Welcome to The Link!
We created The Link to connect you with valuable resources promoting education, engagement and enrichment through webinars, web-links, tips and tricks and special programs. Our intention is to provide you with information that ensures your child reaches his or her highest potential.
This month’s focus is on Student Open Enrollment. We would love to hear your ideas for other topics of interest, and get feedback on the information we are providing. Feel free to email us your thoughts at [email protected].
Is the "summer slide" a given? Or are there ways to prevent students from losing important progress in academic skills – such as reading – during the summer months when there are fewer resources and less guidance to support them?
Some reports state that students can lose two to three months of academic progress if they don’t stay engaged in their learning over summer vacation. The good news is that studies suggest the summer slide can be minimized or even reversed through programs that engage students, parents, and teachers while school is out.
Every day during the school year, our teachers work to ensure that their students are prepared for the challenges of the next grade level. Every Fall our students return from the Summer a little less ready than when our teachers left them.
Top education experts have a few tips for parents to help their child avoid the summer brain drain and make warm weather reading easy and a lot of fun!
- Explore our local libraries. Find out when it is open and how to get a library card. Many libraries even have free summer programs and offer online books.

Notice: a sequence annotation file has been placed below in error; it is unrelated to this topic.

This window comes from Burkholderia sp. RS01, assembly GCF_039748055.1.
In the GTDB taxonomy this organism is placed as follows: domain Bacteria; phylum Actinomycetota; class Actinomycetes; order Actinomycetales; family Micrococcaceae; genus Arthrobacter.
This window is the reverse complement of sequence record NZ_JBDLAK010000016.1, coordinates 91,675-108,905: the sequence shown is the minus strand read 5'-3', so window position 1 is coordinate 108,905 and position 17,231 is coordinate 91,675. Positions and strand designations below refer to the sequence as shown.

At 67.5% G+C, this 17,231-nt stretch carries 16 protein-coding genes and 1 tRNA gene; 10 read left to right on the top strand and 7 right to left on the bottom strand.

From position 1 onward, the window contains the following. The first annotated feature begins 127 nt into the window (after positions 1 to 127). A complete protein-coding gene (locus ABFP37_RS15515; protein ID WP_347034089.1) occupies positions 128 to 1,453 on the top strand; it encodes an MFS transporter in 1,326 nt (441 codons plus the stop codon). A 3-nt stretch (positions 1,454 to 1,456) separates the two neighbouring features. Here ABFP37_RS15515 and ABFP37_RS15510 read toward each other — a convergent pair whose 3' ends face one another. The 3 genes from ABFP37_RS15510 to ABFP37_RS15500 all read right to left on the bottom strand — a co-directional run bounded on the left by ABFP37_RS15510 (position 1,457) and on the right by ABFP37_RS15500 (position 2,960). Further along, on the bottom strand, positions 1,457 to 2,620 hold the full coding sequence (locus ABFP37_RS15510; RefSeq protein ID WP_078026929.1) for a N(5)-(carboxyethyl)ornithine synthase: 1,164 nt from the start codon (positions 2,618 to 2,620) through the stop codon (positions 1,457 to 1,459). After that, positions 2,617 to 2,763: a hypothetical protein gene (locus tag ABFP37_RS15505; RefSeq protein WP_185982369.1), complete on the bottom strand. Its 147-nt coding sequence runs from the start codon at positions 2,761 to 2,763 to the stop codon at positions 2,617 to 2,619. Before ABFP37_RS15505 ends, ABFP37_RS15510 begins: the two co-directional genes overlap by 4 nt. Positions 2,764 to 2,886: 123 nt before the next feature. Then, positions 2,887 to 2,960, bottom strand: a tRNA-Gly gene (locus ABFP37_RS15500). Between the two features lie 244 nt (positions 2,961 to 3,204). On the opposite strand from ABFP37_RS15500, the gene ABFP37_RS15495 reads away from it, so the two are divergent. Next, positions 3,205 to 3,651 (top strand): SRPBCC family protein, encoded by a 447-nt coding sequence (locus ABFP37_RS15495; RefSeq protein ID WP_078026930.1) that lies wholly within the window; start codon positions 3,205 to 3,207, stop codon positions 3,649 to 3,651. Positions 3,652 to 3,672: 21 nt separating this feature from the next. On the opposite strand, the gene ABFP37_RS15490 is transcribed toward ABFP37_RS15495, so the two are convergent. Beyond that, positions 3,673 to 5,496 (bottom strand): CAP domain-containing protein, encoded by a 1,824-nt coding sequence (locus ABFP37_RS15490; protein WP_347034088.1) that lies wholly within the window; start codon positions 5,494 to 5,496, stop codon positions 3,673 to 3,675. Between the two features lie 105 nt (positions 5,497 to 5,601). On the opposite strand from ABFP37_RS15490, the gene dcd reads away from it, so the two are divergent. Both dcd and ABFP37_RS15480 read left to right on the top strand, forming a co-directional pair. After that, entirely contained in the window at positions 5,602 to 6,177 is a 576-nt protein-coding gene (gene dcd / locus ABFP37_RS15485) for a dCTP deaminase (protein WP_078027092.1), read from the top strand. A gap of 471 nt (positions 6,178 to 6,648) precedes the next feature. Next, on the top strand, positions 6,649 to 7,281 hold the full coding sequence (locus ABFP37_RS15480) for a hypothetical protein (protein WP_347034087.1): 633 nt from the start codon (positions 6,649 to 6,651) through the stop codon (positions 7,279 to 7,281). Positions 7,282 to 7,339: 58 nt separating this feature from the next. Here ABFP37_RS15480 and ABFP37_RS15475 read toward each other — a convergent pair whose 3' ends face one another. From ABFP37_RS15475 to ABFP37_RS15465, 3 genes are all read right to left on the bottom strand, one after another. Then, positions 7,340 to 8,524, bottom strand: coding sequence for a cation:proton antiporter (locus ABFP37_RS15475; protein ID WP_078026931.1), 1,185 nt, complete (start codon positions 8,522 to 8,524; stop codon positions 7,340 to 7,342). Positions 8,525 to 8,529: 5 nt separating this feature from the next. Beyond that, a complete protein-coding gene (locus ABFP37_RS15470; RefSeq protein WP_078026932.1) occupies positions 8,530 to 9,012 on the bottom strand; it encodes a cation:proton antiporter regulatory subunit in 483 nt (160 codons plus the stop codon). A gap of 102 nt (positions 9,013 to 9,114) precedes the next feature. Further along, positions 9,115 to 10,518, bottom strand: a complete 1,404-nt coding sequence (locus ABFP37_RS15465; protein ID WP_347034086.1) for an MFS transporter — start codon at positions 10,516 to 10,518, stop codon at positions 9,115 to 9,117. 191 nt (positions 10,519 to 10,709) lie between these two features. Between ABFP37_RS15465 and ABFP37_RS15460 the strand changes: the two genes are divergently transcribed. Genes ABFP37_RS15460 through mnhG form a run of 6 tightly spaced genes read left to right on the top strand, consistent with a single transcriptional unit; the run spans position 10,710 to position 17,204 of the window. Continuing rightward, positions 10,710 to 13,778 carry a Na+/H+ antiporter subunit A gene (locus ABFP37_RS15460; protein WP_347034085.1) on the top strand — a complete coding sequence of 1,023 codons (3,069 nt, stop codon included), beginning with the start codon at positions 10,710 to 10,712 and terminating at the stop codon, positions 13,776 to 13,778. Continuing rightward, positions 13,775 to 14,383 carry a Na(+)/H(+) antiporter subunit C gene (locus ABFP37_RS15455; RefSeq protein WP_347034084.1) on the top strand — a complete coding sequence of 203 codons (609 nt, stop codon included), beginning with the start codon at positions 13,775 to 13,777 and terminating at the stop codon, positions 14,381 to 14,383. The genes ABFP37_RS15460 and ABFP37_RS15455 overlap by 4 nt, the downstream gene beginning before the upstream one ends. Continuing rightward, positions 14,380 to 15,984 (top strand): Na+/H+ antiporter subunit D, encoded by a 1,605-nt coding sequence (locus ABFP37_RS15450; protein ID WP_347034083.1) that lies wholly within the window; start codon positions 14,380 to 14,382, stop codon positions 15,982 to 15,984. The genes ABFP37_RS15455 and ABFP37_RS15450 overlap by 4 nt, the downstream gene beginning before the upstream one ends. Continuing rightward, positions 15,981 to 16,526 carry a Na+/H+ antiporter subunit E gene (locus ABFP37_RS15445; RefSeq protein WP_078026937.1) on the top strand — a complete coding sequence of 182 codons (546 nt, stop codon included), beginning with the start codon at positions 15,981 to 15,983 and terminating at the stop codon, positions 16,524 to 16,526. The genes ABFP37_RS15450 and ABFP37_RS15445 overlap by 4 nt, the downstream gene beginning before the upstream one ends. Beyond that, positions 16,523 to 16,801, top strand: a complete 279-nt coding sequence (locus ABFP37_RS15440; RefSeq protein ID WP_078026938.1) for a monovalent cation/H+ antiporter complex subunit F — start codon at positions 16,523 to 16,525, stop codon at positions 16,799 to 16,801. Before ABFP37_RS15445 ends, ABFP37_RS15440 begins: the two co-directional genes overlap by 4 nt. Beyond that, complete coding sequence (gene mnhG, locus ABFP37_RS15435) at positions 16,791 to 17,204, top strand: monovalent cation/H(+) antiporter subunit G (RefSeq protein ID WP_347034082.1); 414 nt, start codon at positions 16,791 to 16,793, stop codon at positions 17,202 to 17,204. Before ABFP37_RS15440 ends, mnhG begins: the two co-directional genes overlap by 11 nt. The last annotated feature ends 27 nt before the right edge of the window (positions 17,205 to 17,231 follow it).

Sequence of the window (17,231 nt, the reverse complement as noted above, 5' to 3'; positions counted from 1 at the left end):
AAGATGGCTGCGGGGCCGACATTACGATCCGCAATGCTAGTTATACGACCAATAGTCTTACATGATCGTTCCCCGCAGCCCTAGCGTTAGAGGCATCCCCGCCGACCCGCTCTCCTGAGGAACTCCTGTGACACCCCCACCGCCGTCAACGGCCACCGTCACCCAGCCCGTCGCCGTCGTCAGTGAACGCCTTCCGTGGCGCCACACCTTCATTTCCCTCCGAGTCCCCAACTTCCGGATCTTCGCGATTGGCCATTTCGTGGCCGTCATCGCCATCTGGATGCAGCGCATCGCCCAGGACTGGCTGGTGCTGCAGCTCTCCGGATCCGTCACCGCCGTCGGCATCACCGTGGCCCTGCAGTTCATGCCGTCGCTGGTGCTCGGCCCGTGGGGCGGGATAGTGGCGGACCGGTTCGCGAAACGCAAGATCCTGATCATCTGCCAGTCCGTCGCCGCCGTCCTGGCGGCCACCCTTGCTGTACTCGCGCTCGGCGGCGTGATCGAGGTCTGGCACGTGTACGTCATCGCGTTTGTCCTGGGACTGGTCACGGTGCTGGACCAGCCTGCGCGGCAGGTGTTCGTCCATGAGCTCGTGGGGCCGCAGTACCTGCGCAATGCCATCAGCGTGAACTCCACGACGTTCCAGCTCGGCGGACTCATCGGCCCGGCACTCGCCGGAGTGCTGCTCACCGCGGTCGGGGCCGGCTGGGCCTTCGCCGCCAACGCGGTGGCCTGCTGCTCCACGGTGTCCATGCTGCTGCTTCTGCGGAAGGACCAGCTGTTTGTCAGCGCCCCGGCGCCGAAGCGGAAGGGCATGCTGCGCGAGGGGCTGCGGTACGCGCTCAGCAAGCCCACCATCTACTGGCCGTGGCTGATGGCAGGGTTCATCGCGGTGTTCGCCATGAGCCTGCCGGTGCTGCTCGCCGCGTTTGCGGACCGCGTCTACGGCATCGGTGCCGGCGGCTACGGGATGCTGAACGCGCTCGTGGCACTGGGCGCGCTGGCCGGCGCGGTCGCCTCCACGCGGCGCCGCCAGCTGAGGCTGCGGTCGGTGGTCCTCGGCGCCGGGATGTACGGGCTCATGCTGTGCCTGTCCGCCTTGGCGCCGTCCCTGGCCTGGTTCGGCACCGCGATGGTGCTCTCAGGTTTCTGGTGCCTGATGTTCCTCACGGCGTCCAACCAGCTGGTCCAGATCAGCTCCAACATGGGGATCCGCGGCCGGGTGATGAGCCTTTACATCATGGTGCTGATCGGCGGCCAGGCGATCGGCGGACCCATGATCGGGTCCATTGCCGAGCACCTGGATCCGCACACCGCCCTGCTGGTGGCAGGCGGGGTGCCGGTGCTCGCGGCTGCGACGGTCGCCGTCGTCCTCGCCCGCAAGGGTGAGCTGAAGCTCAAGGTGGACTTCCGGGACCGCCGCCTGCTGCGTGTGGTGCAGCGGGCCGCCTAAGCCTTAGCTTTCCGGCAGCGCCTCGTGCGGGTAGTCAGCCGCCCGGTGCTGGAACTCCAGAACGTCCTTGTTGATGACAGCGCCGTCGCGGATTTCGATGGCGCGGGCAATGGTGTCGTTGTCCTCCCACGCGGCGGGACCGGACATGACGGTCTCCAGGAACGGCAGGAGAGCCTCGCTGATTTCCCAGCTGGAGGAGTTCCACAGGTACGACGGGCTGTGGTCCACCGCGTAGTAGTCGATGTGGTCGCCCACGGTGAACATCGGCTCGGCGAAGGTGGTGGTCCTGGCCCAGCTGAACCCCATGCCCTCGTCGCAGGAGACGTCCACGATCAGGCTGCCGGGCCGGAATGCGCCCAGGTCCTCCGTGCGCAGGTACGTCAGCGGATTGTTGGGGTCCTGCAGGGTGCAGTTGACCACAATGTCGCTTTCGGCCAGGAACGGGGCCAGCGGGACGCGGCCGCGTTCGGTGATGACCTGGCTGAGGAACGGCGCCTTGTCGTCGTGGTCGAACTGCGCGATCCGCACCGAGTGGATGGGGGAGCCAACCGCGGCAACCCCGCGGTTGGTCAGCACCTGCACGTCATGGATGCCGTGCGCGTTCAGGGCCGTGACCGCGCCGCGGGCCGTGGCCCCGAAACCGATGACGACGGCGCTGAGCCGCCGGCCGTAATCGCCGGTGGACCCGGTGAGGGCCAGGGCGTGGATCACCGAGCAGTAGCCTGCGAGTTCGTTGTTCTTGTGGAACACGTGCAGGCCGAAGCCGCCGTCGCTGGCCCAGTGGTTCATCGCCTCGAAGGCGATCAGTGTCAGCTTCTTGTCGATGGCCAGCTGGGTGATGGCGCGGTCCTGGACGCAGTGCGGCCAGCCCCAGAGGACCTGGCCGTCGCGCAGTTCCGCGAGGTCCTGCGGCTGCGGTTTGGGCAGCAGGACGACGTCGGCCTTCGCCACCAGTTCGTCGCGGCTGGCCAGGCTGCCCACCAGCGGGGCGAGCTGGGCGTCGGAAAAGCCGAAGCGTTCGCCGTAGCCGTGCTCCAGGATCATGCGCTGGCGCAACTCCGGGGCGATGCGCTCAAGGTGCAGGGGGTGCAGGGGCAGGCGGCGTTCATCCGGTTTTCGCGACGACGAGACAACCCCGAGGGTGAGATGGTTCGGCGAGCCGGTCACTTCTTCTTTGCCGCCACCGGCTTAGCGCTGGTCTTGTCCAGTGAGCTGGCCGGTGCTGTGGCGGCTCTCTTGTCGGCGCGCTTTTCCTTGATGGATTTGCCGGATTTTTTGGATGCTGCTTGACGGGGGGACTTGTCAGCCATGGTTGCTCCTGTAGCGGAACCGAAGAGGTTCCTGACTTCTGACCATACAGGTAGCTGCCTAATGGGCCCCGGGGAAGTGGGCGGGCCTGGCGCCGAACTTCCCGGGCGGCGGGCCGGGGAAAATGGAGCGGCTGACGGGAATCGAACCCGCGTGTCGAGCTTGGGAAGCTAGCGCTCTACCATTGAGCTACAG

- Encourage your child to read at least four to six books over the summer break. Research shows that reading just six books during the summer may keep a struggling reader from regressing. Make sure the material is age appropriate and match the child's interest and abilities. Libraries often run summer reading programs that motivate kids to read, so find out what's available in your area.
- Read daily. Encourage your child to read something every day. Parents can help identify opportunities such as the newspaper, a magazine, TV guide, recipes, arts and crafts book, read to a sibling or friend, share a comic strip, while out in the car select a billboard or ad, even a license plate. You don't have to search far. The opportunities to read are endless.
- Talk with your child's teacher. They can provide suggestions of grade level books and resources.
- Read to your child. Reading aloud benefits all students, especially those who need help improving their reading skills. Listening will help a child build listening comprehension skills with grade-level and above books. This will knowledge and expand their experience with text. This will help them when reading alone.
- Make it fun. Get involved in the The Scholastic Summer Challenge. It’s a free global reading program aimed at encouraging students to read throughout the summer months. Kids read books, log their minutes, and earn virtual rewards all summer Active Bodies, Active Minds.